Have we sought any outside funding?

Yes.  Two grant applications have been submitted.  The first application was made April 24 to the Catholic Extension Society requesting $80,000 for help with the tuck pointing.  They will make their decision in July.

Bill and Darlene Brooks, Campaign Chairs

The second application was made to the Catholic Development Foundation in Fargo, requesting a Hommerding Incentive Grant.  On Friday, May 17 we received word that St. Alphonsus had been awarded a matching grant. For every $10 donated by parishioners, the grant will award $1, with a grant cap of $100,000. 

Can we earmark our gift or pledge for a specific area?

Yes.  On the pledge form you can designate your gift or pledge to (A) Where capital needs are the greatest, B) Church and fellowship hall repairs C) For school repairs. 

Why don’t we just take money out of the church and school endowments to make repairs?

There are two reasons.  First, it’s important to respect the donor’s wishes.  A number of large estate gifts were reserved for the endowments out of deference for donors who wanted to ensure the long-term financial health of the parish and school. 

Second, earnings from the two endowments have become an important part of the operating budget.  As of 4/30/19, the parish endowment was valued at $1,444,263. Since 2014 it has paid out $230,608 in earnings.

As of 12/31/18, the school endowment was valued at $1,838,993.  In 2018 alone the endowment generated $88,000 in earnings.   Since inception, it has paid out $2,137,600 in earnings to support the school.  In short, if the endowments were used up for other things, we would lose an important ongoing source of funding at a time when we need it most.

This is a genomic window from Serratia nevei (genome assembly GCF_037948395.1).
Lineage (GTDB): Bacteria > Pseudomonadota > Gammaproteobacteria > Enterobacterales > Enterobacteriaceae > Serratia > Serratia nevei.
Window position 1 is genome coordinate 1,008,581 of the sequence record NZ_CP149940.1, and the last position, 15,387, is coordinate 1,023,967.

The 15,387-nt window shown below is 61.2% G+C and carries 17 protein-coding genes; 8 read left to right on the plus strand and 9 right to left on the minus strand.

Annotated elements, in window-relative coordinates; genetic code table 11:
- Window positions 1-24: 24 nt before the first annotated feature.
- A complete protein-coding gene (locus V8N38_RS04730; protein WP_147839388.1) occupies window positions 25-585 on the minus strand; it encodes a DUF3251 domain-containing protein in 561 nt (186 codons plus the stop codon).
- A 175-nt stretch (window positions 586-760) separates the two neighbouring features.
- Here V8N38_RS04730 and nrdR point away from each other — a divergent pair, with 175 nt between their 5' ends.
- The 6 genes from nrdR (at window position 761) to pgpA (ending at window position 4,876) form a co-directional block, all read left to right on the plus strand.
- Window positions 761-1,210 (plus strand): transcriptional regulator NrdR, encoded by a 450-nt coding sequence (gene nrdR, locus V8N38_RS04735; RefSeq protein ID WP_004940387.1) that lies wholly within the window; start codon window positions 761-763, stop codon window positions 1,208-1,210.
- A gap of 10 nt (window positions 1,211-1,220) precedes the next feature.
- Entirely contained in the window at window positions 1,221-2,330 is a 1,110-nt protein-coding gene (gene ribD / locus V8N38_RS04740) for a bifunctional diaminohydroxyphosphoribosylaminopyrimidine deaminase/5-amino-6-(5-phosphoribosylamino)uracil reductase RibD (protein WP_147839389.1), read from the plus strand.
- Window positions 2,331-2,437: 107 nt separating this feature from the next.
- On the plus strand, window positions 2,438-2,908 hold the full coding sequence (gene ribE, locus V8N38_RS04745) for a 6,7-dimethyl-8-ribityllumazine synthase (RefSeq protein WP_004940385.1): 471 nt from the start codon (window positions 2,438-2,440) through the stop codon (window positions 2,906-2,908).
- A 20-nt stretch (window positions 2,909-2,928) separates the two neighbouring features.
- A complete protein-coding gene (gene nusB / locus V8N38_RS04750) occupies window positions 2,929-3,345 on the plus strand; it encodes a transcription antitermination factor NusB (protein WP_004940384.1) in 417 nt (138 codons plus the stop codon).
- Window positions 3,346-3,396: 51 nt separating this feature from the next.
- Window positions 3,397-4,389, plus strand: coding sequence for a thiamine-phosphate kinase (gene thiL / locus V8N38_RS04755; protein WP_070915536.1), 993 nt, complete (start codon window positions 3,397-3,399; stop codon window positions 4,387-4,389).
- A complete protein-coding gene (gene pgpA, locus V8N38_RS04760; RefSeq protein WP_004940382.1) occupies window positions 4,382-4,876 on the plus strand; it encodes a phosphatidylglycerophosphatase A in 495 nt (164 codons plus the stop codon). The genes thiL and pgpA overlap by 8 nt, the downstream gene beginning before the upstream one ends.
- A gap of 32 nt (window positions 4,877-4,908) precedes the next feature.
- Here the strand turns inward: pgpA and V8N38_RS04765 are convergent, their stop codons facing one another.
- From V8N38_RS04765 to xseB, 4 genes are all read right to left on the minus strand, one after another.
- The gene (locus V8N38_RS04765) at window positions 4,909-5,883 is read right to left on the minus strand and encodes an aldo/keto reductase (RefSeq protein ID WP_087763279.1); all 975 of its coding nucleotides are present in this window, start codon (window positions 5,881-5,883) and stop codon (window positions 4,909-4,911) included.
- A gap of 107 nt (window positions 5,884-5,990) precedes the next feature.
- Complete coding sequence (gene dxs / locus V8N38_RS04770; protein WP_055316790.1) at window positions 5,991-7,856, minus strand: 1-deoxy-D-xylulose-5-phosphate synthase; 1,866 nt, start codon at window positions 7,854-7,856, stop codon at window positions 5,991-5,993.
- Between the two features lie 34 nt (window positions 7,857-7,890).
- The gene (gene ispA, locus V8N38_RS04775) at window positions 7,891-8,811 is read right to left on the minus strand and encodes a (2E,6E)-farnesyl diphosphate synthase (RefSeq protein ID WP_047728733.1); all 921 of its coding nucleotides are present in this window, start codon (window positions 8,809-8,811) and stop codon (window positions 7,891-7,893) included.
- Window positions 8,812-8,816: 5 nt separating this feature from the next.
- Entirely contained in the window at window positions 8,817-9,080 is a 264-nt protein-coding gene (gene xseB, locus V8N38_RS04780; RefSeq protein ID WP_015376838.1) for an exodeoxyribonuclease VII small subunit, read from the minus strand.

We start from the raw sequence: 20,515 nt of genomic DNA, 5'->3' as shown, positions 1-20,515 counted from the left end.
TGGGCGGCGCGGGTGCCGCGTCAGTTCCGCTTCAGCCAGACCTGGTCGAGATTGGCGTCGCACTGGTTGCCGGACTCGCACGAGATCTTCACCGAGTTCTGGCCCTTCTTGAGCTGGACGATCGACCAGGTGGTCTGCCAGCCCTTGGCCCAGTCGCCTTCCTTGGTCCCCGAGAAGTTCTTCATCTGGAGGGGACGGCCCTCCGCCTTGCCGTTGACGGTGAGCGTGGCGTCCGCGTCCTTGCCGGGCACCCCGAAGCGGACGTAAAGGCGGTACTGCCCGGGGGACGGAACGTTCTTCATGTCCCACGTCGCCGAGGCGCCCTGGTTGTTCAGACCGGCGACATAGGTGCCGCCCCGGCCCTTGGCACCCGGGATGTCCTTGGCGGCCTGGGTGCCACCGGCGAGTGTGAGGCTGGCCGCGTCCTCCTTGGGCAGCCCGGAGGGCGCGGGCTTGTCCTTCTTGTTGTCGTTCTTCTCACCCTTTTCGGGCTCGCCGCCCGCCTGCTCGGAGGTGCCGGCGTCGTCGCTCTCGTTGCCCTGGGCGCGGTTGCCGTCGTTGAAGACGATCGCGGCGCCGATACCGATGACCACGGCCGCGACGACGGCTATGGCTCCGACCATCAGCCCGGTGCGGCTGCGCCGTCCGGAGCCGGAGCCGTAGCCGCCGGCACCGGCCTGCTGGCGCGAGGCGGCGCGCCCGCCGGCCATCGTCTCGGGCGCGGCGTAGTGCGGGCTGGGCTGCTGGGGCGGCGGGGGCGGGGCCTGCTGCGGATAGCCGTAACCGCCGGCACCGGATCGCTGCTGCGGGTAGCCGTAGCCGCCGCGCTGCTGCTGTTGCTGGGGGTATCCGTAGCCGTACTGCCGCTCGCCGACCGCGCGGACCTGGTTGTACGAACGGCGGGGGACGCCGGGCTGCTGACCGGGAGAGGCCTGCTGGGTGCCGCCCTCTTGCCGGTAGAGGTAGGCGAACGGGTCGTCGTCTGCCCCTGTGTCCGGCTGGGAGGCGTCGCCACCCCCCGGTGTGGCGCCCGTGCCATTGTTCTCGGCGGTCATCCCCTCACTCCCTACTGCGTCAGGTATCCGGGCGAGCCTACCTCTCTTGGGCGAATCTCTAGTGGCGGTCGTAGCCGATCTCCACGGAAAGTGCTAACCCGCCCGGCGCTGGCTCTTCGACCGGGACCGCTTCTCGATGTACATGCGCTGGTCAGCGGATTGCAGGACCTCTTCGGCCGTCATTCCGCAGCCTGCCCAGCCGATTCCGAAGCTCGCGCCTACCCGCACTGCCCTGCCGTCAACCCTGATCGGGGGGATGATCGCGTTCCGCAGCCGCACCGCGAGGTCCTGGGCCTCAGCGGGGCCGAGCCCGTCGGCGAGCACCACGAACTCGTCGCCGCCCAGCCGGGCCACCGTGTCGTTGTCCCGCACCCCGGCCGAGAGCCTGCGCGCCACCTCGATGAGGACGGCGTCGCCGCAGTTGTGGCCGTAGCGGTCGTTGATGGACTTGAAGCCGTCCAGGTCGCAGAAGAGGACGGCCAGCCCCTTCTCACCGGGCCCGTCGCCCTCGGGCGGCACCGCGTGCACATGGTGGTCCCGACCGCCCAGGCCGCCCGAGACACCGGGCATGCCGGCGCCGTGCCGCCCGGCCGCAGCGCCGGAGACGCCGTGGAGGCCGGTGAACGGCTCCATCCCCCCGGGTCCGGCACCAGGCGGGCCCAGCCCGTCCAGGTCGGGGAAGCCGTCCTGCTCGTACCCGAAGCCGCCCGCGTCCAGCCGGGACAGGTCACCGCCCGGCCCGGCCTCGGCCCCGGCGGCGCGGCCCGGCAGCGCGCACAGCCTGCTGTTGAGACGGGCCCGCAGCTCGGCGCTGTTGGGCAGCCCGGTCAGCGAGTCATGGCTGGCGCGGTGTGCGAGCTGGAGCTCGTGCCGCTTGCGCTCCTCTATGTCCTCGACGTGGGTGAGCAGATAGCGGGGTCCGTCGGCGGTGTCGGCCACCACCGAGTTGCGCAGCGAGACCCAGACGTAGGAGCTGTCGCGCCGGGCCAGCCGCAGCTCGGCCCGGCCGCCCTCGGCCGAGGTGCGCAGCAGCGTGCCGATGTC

Can donors make a single gift rather than pledging?

Of course.  On the pledge form, just indicate the total commitment and amount enclosed (or the date you plan to make a single gift.)

Can we make monthly, quarterly, semi-annual or annual payments?

Yes.

If we choose to pledge, how long is the pledge period?

That’s up to you.  Create a plan that suits your circumstances.  The pledge may be from one to five years.  In the survey, a number of people indicated interest in the 60-month plan.  The table below illustrates how even a modest monthly gift adds up over time.  When a number of people make such a commitment, it creates a big impact on the overall bottom line.

Are there tax-advantaged ways for retirees to give?

In the March 2019 issue of the New Earth, Steve Schons writes, “Give from your pretax assets by making an IRA (Individual Retirement Account) rollover gift. If you are 70 ½ or older, this strategy allows you to give up to $100,000 directly from your IRA rather than take the required distribution from your IRA. It doesn’t result in a charitable deduction, but will help you avoid tax on the distribution. This strategy works for both itemizers and non- itemizers.” (p. 28) 

Consult your tax or financial advisor to see if this strategy is right for you.